Members of Congress from both parties, primarily from Michigan, Indiana and Ohio, sponsored the legislation. The White House itself issued a statement in support of the bill, saying the administration “supports a secure retirement for affected workers.”
But there are skeptics. During Wednesday’s House debate, Rep. Bob Good, R-Va., called the measure “a Democratic bailout bill by nanny-state sponsors.”
“Why should voters in my 5th district in Virginia pay for someone else’s pension plan? he said.
When GM filed for bankruptcy in June 2009 due to massive losses during the Great Recession, the company said it would not meet the pension obligations of Delphi unit employees – largely because it did not had no agreement with them, as she had negotiated with unions for hourly workers.
The Pension Benefit Guaranty Corp. The government then assumed responsibility for the pension scheme for the 20,000 employees and reduced monthly benefits for workers and pensioners if they exceeded the statutory maximum benefit the agency was guaranteed to pay. As a result, the pensions of some retirees have been reduced by up to 70%.
The arrangement unfolded in conjunction with a deal brokered by Obama administration officials who led a task force that gobbled up millions of dollars to save GM.
Part of the rationale was the need to prevent unionized workers from striking, while salaried workers were seen as more durable. The overriding objective was to preserve the auto industry and avoid an even deeper recession.
In January, the Supreme Court rejected efforts by Delphi retirees to review their case. The court effectively upheld a federal court ruling that the law allows troubled pension plans to be closed without court approval.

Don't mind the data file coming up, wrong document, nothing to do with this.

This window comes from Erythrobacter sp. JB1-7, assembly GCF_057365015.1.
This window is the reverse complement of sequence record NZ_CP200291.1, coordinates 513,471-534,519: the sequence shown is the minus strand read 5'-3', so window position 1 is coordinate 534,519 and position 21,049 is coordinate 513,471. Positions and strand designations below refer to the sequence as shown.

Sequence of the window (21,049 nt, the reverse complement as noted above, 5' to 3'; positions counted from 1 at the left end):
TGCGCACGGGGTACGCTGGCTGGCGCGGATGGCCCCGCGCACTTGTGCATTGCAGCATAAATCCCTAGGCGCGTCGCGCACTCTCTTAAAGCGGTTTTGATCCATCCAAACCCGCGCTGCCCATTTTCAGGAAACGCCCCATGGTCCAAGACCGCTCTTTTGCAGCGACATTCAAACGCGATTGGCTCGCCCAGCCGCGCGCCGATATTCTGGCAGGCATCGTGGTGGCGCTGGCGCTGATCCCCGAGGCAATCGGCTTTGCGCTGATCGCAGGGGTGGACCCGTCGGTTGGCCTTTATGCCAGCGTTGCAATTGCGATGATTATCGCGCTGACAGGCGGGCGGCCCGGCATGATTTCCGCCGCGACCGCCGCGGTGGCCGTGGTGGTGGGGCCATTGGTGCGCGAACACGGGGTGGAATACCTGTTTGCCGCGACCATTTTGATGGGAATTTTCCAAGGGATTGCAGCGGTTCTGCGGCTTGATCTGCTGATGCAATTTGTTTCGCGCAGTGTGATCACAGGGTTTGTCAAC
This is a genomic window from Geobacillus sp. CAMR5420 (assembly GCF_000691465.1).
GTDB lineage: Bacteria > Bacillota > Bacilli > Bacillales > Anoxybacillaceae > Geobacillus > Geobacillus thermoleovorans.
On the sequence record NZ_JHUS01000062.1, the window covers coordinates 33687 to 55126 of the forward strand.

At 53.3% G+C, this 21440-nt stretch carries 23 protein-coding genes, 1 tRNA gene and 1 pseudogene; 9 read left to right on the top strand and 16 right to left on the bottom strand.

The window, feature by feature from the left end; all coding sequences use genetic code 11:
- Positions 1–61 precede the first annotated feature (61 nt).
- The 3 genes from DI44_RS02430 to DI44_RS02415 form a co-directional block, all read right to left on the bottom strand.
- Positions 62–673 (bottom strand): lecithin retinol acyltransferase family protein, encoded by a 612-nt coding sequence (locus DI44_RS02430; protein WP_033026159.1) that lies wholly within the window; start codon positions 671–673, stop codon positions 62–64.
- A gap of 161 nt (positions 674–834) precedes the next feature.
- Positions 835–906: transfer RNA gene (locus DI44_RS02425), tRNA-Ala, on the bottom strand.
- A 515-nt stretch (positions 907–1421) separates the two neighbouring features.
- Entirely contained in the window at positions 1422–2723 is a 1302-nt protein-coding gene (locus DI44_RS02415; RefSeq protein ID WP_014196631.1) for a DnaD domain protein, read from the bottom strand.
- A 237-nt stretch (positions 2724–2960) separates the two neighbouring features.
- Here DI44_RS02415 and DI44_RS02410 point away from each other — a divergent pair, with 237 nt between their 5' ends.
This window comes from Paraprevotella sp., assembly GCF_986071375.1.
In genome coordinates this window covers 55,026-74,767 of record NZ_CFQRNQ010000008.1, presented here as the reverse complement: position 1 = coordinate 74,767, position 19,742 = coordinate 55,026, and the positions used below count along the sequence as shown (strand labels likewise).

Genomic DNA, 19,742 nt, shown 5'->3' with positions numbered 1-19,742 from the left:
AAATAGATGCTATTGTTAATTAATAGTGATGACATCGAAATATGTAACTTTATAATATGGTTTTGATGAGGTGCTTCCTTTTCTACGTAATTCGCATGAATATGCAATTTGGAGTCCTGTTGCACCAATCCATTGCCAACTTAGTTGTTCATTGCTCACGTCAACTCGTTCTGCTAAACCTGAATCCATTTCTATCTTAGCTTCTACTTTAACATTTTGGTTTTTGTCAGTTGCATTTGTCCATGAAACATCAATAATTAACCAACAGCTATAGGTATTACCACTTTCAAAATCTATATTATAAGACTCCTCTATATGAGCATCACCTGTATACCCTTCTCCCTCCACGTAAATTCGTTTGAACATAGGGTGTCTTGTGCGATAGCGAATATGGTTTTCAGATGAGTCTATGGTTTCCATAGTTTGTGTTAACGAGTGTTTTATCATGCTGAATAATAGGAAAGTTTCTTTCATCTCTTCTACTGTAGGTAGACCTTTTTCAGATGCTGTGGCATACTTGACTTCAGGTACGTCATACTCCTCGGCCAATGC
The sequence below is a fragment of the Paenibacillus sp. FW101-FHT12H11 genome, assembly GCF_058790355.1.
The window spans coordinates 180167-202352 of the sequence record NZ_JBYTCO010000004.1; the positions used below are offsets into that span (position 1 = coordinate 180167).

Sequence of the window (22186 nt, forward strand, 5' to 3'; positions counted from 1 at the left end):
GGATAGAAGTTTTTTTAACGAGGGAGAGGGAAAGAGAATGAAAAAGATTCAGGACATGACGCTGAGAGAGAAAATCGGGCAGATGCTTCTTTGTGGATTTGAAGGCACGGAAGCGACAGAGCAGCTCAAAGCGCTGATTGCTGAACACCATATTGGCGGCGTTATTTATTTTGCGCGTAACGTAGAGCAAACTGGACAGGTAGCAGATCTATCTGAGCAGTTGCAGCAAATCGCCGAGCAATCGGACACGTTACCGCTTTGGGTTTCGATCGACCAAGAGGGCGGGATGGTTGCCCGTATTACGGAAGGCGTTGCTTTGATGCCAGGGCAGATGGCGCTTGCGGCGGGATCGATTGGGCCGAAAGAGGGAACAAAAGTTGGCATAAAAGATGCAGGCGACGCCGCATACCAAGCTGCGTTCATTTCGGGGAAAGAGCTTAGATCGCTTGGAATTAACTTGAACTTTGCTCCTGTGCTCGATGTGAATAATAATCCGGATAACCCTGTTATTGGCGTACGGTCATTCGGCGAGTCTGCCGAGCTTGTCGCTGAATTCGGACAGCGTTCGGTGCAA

Rep. Dan Kildee, D-Mich., sponsor of the bill, told The Associated Press that the case was “particularly egregious because it was the federal government that engineered the bankruptcy.”
Another sponsor, Rep. Mike Turner, R-Ohio, called it a case where “the feds picked winners and losers here – and that’s not fair.”
Julie Naylor, a 68-year-old former nurse who lives in a suburb of Greenville, South Carolina, says restoring her husband’s pension and health care would mean she could afford basic necessities for her family. Her husband, Bruce Naylor, suffered a stroke after routine outpatient surgery, caused by an undiscovered brain tumour. With her husband now partially paralyzed, Julie Naylor says the medical bills have piled up without the health care she was promised.
“We live a very austere life and a very uncertain life,” she said. “I never thought he could lose half his pension and half his savings.”
The legislation would require the government to “top up” the pensions of salaried Delphi workers, as GM did for union workers.
Bill Kadereit, president of the National Retiree Legislative Network, said in many ways the government sacrificed those retirees to get a bigger deal.
This is what made the situation so painful for Muffley.
“I can’t believe our government would do something like this,” he said before the House vote.
And Muffley had a warning for others who might think their own promised benefits are secure: “If the government could do this to us, what else could they do to you?”
Associated Press writer Kevin Freking contributed to this report.